During January 2021, I am participating in Age UK’s ‘Run Your Age’ event by running a total of 51km. It would be great if you would SPONSOR ME to raise funds to support older people in Lincolnshire and across the UK!
On Sat 9th Jan, I ran through Wilsthorpe, Obthorpe and across to Baston in a loop of 10km bringing my ‘running total’ to 33km.
My run started on King Street which is a Roman road which dissects the County Council Division of ‘Deepings West and Rural’. I first followed a footpath across a field of beet to a bridge over the River Glen, in fact the first bridge after the West Glen merges with the East Glen. This brought me into the small village of village of Wilsthorpe (formerly Wivelestorp) which comprises only forty houses including two farms.
At the centre of the village is the church of St Faith of Acquitaine, Wilsthorpe. Due to Covid, the church was not open but I had visited once before when I attended a meeting of Braceborough and Wilsthorpe Parish Council which uses the church in the absence of any other appropriate meeting place in the village. I remember it being quite cold and gloomy (the church, not the Parish Council) but it was, as I recall, a winter evening.
St Faith’s church is one of the smallest in the area as well as the youngest church in the Uffington benefice, being only 300 years old. The tercentenary was celebrated in 2015 with a service led by the Bishop of Lincoln.
It was built in the 18th century, a fine example of early Georgian but in 1863 the building was altered by architect James Fowler which resulted in a Classical & Gothic mash-up.
If Dan Brown ever makes a sequel to the Da Vinci code set in rural Lincolnshire, then St Faith’s church might be a good place to start. The stained glass above the altar would be right up his street while the ancient grafitti carved into the front of the building would give him plenty to think about.
Despite being only 300 years old, the church has somehow acquired a fine and authentic stone figure of a 13th century knight bearing a shield with the arms. It is thought to be that of the Wake family but this has not been proven. Hereward the Wake was an Anglo-Saxon originally from the Bourne area who led resistance to the Norman invasion & became known as ‘Hereward the Outlaw’ and ‘the last Englishman’ because he held out against the occupying army until 1081. The Wakes are remembered fondly in and around our area with a road in Market Deeping named after Joan Wake and, when I was young, there was a radio station at the other end of the fens named after Hereward. The car stickers used to read “Hereward is a-wake!” which I thought was quite clever even if the pun had been over 900 years in development.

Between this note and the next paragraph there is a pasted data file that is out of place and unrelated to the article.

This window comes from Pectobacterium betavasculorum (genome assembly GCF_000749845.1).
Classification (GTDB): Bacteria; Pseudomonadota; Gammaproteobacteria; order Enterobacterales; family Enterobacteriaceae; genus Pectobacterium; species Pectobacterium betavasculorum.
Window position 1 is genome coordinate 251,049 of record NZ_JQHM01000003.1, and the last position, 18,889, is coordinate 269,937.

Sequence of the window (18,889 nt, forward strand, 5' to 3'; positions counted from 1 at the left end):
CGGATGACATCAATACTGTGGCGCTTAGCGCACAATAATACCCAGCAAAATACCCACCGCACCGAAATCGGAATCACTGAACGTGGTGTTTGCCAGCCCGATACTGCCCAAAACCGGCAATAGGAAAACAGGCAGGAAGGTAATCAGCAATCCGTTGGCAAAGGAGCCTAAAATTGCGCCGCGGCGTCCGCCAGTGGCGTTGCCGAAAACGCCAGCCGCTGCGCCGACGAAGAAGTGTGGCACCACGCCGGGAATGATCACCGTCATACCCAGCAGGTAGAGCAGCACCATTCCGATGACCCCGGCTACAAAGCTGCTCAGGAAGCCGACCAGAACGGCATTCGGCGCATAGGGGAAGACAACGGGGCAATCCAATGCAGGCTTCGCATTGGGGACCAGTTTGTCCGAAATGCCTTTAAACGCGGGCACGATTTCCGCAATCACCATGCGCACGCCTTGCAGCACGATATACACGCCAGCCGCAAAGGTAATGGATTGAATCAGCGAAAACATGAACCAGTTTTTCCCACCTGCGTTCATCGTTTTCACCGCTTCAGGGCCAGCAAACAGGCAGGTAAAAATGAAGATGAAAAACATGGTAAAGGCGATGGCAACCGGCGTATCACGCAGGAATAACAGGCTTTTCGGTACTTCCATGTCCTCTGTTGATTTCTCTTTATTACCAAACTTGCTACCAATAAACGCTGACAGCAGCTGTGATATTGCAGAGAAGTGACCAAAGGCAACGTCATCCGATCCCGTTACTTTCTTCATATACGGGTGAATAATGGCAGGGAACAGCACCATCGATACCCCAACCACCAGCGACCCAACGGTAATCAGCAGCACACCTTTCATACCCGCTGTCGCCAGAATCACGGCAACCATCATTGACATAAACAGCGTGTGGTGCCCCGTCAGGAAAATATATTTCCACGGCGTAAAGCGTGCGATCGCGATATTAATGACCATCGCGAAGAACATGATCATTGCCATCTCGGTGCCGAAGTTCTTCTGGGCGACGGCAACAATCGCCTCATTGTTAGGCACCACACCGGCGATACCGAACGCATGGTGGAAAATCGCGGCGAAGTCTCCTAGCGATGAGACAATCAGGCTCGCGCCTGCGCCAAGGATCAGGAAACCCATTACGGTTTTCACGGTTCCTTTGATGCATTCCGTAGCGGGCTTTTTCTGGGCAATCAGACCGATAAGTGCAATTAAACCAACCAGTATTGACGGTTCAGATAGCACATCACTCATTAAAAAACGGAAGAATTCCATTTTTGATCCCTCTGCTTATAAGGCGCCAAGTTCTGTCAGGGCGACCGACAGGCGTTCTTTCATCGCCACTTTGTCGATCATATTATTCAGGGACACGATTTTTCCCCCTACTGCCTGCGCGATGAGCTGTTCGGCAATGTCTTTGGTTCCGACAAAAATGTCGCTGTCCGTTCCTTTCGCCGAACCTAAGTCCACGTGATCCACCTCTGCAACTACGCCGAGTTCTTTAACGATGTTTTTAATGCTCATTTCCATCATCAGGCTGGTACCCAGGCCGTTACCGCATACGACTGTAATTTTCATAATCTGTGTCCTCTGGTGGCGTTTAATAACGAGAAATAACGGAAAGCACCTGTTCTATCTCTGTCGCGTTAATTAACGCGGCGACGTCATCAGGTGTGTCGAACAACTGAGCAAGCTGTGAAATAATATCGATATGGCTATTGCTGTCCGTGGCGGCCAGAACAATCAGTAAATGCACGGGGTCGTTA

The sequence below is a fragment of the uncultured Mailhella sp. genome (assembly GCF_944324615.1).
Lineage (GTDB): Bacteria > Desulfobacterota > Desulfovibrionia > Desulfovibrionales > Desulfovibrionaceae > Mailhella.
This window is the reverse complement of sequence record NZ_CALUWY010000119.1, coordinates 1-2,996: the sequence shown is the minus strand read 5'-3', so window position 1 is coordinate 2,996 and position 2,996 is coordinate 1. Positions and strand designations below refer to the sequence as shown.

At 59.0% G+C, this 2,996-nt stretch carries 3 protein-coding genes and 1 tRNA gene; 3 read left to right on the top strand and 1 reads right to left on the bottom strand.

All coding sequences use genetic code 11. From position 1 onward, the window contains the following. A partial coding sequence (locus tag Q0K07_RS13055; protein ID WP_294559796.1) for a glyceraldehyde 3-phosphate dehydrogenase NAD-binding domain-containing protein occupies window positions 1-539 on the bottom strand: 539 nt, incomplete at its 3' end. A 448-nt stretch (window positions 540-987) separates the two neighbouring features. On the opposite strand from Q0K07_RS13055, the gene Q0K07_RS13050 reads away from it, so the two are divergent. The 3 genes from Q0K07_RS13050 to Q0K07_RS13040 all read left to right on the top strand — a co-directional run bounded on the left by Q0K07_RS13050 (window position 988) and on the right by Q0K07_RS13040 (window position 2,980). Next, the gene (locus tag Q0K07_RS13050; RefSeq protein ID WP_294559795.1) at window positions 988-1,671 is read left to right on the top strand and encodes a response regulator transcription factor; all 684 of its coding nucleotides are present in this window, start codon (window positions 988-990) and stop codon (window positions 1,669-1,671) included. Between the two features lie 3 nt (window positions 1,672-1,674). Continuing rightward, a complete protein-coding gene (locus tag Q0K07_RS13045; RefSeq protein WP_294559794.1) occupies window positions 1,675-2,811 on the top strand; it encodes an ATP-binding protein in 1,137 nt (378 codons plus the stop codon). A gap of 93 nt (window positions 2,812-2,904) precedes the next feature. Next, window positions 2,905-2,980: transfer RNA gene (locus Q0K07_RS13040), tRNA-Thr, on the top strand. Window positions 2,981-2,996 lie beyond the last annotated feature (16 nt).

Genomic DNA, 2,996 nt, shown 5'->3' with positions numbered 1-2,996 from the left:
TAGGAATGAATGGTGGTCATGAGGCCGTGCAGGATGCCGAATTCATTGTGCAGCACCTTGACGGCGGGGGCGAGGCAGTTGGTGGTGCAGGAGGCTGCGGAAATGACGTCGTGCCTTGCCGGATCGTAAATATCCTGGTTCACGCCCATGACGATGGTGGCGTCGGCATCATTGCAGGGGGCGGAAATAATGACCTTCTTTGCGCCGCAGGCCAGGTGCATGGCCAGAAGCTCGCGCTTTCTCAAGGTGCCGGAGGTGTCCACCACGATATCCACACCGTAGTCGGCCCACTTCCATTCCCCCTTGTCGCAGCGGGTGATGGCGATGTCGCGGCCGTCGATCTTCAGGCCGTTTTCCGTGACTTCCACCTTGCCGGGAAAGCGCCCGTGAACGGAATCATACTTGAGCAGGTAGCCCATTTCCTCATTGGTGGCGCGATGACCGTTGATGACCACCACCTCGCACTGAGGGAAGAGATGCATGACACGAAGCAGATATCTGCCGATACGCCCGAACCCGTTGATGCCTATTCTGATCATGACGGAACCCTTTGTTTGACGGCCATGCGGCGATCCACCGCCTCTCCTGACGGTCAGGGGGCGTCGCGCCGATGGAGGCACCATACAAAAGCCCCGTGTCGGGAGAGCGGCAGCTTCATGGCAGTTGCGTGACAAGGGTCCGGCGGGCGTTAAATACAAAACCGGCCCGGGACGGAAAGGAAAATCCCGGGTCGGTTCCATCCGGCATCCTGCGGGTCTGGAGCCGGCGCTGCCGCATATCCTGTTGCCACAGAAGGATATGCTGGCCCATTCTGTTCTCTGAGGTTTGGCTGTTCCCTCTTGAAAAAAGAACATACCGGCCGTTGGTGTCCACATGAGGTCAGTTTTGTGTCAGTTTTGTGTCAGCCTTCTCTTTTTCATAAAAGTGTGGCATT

At the end of 2016 the church steeple was repaired to stop ingress of rain and pigeons. This was funded by grants from various organisations and fund-raising withisin the village, including Open Gardens and a ‘Pimms and Plants’ evening, which is now an annual event!
Wilsthorpe was also known for providing Peterborough (14 miles away) with gallons of water each day after a 52ft deep well was drilled in the 19th Century.
Shortly after passing the church my route converged with the Macmillan Way which is one of a small number of long distance walks which takes a route through South Kesteven. The path ahead therefore led towards Boston while the path in another direction could have taken me over 200 miles to Abbotsbury in Dorset! I ran past a total of three people before leaving the village to the North towards the hamlet of Obthorpe. I was a bit surprised to be confronted with a very slight incline. The first since I started this month’s running challenge and possibly the last.
I continued on the Macmillan Way across the a15 at Kate’s Bridge which, for centuries if not millenia, has been a point of interest on the route between Peterborough and Lincoln. It would have been the point at which traffic crossed the aforementioned King Street Roman road met the River Glen and the nearby ‘Thetford’ suggests there was a ford there. By the 13th century it was known as ‘Caterbrig’ suggesting that a bridge had been established. The current bridge was built in the 19th century as part of the turnpike route. Travellers can still refresh themselves at the nearby filling station which now sells petrol.
Kate’s Bridge is also the point at which King Street meets Car Dyke which is another construction of the Roman era which eight-five miles along the western edge of the Great Fen. The origin and purpose of the Car Dyke are a mystery, but it is generally accepted as marking the western edge of the Fens. To the South it runs through the middle of Market Deeping, roughly along the course of Godsey Lane.
Baston village has a church, a primary school as well as Kirkstone House private school. It is divided by the busy A15. I was particularly grateful for the footpaths because I have previously tried to run alongside the A15 towards Kate’s bridge but the lack of footpath provision makes it very dangerous.
The River Glen to the East of the A15 was particularly picturesque as I ran. After about a kilometre, I turned to the South towards Baston entering that village via a footpath adjacent to the cemetery.
After Baston, my route wend its way back onto King Street completing the loop and the run.